By Mike Pound
JOPLIN, Mo. —
I was trying to thank Josh Saunders and wound up confusing him.
“It’s great that you guys came to help out here even though you’re not getting anything for your work,” is what I said.
I was trying to point out that Josh and the other 35 folks with Expedia.com were spending time working in Joplin with no thought of rewards or credit. But, when I said what I did, Josh looked at me as if I was crazy.
“What are you talking about?” Josh said. “We’re getting blessings.”
Josh, a senior market manager in Expedia’s Colorado region, said he and the other company volunteers were attending a business meeting earlier this week at a company call center in Springfield. The group learned that several people from the call center had been volunteering in Joplin on weekends.
“We figured that since Joplin is just down the road, we should come here and do some service,” he said.
Do some service. I like the sound of that.
By now, most folks know that a lot of people have traveled to Joplin to “do some service.” In many cases, those folks aren’t sure what they can do, or what they will do, when they get here. They just know that they have to do something.
So they keep coming. Day after day. Week after week. And pretty soon, I’m sure, month after month. There is a lot of work yet to be done in Joplin, and every one of those volunteers means a great deal to those of us who live and work here.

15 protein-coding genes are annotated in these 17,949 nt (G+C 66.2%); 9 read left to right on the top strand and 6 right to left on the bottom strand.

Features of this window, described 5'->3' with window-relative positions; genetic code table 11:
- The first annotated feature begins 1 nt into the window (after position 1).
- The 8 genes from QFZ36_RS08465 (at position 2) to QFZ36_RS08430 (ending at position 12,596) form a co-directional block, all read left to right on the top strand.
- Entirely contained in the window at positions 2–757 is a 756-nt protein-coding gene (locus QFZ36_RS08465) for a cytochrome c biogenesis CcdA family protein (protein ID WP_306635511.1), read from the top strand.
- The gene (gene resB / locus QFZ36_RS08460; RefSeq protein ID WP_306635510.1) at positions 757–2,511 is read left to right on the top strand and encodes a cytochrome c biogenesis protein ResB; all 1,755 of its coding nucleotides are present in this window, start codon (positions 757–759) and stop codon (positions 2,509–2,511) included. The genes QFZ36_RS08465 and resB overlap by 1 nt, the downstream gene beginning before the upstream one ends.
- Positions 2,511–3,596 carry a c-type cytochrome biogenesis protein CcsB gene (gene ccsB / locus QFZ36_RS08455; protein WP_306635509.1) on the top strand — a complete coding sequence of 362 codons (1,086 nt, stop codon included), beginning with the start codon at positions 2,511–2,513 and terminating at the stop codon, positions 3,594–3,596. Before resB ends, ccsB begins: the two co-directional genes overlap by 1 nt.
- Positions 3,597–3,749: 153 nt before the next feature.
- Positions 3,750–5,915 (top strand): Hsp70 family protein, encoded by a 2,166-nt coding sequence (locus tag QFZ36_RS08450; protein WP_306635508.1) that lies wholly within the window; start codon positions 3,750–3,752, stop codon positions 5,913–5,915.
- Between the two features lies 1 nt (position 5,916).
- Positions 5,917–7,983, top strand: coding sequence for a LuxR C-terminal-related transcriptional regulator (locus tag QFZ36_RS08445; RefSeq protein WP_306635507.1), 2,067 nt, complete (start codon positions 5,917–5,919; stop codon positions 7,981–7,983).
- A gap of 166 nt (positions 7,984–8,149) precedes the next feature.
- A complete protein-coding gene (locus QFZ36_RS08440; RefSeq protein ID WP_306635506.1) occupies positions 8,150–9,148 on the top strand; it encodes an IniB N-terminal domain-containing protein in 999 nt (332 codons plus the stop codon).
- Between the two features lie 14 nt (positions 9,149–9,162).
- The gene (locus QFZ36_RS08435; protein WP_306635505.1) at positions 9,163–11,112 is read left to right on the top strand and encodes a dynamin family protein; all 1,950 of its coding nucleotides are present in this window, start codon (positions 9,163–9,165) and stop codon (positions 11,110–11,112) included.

On Thursday, the volunteers from Expedia were helping clean debris from destroyed homes on South Pennsylvania Avenue.
The volunteers, Josh said, came mostly from the western part of the country. Many of them hailed from Arizona, Colorado and California. Working with the Expedia group were several people who work at hotels that are partners with Expedia in the company’s travel planning business.
“We have people from the Hilton in San Francisco and from the Los Angeles Athletic Club here working with us,” Josh said.
Josh and I talked a bit about the support Joplin has received since the May 22 tornado. I mentioned the thousands of people who have volunteered since the storm hit. I also mentioned the thousands of people who have sent money and supplies to Joplin, and I mentioned the thousands of people who have sent messages of support.
Josh nodded while I talked. Then he smiled.
“That’s what makes America so great,” he said.
I told Josh that in the scheme of things, helping a few homeowners clean debris from what used to be their homes might not seem like a big deal, but it is in fact a big deal.
“Be sure to tell the rest of the volunteers how much Joplin appreciates what they’re doing,” I said.
Josh sort of waved his hand as if to shrug off my words of thanks. He told me that he and his fellow volunteers were honored to have a chance to help. He also reminded me about the company’s Springfield employees who have been helping out every weekend since the storm and who have taken vacation time to volunteer in Joplin.
“They deserve the credit,” he said. “We’re just going to be here for a few days.”
Josh and I talked a few minutes more, and then we shook hands. I started to walk away, but then I stopped.
“Be sure to tell everyone in your crew that they are making a huge difference,” I said. “Tell them that Joplin thanks them.”
Josh nodded and said that he would.